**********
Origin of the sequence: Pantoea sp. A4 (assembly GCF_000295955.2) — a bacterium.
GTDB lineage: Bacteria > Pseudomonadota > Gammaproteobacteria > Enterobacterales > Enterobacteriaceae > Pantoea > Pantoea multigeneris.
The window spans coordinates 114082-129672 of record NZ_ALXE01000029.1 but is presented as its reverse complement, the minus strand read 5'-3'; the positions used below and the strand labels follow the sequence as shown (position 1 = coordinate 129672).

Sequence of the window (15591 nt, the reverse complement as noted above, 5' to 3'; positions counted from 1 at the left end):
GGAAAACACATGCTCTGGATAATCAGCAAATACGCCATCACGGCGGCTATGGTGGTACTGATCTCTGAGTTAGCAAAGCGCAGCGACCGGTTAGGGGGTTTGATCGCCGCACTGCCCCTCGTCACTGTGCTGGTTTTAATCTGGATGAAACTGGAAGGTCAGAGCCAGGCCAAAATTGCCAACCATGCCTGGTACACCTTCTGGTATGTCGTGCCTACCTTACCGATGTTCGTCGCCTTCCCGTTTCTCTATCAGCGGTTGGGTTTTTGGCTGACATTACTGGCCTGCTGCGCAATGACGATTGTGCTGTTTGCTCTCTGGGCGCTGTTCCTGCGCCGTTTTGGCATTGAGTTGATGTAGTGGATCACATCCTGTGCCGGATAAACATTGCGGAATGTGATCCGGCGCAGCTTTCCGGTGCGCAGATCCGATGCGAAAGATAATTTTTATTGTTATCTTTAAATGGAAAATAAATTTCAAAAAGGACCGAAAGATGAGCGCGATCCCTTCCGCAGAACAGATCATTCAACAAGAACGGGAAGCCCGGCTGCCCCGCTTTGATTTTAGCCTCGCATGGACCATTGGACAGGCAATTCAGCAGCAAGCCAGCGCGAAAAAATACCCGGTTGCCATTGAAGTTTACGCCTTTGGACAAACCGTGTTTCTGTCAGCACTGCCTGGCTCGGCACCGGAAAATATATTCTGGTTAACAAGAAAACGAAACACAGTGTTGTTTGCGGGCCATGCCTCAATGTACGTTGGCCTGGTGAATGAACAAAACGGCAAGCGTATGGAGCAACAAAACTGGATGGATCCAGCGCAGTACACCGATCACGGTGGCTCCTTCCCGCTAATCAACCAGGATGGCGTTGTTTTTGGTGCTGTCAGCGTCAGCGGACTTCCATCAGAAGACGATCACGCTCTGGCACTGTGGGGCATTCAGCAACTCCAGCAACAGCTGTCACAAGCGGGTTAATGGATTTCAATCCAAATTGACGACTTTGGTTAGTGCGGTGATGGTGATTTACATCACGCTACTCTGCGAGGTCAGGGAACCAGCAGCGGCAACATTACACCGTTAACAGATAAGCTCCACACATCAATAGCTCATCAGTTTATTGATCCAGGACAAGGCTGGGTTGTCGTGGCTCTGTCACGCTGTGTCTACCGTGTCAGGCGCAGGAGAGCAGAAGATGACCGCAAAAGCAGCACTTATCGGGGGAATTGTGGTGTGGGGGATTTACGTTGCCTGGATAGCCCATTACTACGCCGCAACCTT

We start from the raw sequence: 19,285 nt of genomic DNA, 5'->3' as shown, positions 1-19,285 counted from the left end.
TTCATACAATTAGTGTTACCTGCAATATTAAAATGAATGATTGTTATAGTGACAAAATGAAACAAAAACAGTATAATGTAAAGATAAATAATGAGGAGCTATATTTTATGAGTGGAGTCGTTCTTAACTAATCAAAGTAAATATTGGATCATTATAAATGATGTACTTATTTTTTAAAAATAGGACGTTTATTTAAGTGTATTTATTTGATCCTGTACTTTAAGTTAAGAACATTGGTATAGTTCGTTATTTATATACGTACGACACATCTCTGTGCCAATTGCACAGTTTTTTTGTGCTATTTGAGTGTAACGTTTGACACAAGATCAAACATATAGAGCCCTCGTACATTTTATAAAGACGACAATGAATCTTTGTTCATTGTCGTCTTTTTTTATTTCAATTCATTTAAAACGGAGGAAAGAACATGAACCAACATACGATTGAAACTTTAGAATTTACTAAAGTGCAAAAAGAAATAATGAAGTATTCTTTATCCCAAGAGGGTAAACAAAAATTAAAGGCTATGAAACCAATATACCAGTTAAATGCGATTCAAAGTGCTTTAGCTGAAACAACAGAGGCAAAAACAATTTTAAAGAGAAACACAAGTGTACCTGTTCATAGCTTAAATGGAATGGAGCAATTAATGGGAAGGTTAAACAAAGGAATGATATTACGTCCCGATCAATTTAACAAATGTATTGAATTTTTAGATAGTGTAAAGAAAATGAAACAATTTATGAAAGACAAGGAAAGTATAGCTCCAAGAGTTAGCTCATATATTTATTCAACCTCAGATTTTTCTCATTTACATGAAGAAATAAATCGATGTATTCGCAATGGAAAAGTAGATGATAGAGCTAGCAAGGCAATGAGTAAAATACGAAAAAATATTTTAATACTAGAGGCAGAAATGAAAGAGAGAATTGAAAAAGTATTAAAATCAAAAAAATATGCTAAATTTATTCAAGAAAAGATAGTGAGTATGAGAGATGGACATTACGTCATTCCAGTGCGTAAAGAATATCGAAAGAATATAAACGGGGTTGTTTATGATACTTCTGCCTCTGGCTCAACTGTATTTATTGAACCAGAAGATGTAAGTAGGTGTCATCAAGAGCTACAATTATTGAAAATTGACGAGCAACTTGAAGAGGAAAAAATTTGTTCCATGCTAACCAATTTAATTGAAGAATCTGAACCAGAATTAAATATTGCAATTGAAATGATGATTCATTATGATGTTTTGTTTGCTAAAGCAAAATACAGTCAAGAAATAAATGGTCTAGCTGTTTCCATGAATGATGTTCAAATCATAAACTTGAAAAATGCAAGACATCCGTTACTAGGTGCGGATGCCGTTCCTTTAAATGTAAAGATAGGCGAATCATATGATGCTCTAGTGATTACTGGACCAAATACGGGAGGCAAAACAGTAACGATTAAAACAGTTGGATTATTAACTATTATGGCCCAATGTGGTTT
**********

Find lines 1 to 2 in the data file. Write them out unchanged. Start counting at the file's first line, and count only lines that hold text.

Origin of the sequence: Pantoea sp. A4 (assembly GCF_000295955.2) — a bacterium.
GTDB lineage: Bacteria > Pseudomonadota > Gammaproteobacteria > Enterobacterales > Enterobacteriaceae > Pantoea > Pantoea multigeneris.